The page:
Stick it to the man
There’s a fantastic discussion on the most recent Educause Now Podcast between Jim Groom and Gardner Campbell about the merits of Edupunk. They both more or less agree that the spirit of DIY is a great mode of working, but where they disagree is on the appropriateness of the term “punk” in education. Campbell argues against it because, from the viewpoint of a casual oberserver, the term “punk” connotates a snotty, “stick it to the man,” down with authority vibe. He brings up the Sex Pistols, and the infamous “Ever get the feeling you’ve been cheated?” line that Johnny Rotten told the audience after their last show (a show consisting of exactly one song).
I respect Johnny Rotten (if not for his contribution to music, then certainly for the fact that he’s an Arsenal supporter), but I find it a bit cringe-inducing that when the word punk is mentioned, the Sex Pistols are frequently the first thing that comes to mind. Let’s review their entire contribution to the genre: one freaking record. That’s it.
Punk was a phenomenon that came out of a variety of places all over the globe, and was led by people coming from any number of socioeconomic and philosophical backgrounds. Take a listen to Never Mind the Bollocks… (made by nihilistic Londoners) and compare it to, say Double Nickels on the Dime by the Minutemen (middle class white guys from suburban Los Angeles), or I Against I by Bad Brains (Rastafarian jazz musicians from DC). All three are completely different, but it’s undeniable that they’re all punk records. If there’s a vein of anti-leadership that goes through the punk philosophy, it’s less out of desire to be snotty and attention-seeking (as the Sex Pistols were), and more of a call to action on the part of individuals.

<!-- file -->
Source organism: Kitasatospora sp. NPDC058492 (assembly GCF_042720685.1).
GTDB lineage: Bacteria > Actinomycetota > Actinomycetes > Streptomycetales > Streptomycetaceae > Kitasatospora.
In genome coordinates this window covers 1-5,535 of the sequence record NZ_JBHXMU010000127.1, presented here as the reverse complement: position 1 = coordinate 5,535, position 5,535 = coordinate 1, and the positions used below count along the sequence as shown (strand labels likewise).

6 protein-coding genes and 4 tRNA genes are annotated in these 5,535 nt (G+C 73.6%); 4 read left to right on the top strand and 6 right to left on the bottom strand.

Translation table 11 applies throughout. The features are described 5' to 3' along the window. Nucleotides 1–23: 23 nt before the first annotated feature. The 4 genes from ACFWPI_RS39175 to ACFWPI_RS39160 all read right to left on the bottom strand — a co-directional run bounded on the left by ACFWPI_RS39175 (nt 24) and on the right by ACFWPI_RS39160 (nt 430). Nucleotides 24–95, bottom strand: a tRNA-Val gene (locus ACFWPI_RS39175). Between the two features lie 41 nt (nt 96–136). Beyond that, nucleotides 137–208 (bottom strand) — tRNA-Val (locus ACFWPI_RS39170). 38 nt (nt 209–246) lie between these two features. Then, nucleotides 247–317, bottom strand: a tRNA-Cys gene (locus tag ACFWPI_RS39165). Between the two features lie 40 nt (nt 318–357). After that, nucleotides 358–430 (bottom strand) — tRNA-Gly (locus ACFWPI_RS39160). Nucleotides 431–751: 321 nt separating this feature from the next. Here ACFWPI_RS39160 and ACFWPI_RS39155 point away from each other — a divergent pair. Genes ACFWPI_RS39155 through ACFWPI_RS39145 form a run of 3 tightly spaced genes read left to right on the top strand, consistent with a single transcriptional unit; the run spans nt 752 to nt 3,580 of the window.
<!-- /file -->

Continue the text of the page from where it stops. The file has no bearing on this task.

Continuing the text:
Also contrary to Campbell’s perspective is the history of punk musicians in higher education. Greg Graffin of Bad Religion has a doctorate from Cornell, Milo Aukerman took a leave of absence from the Descendents to earn his doctorate from the University of Wisconsin, and Henry Rollins will visit any university that will listen to him rant about politics.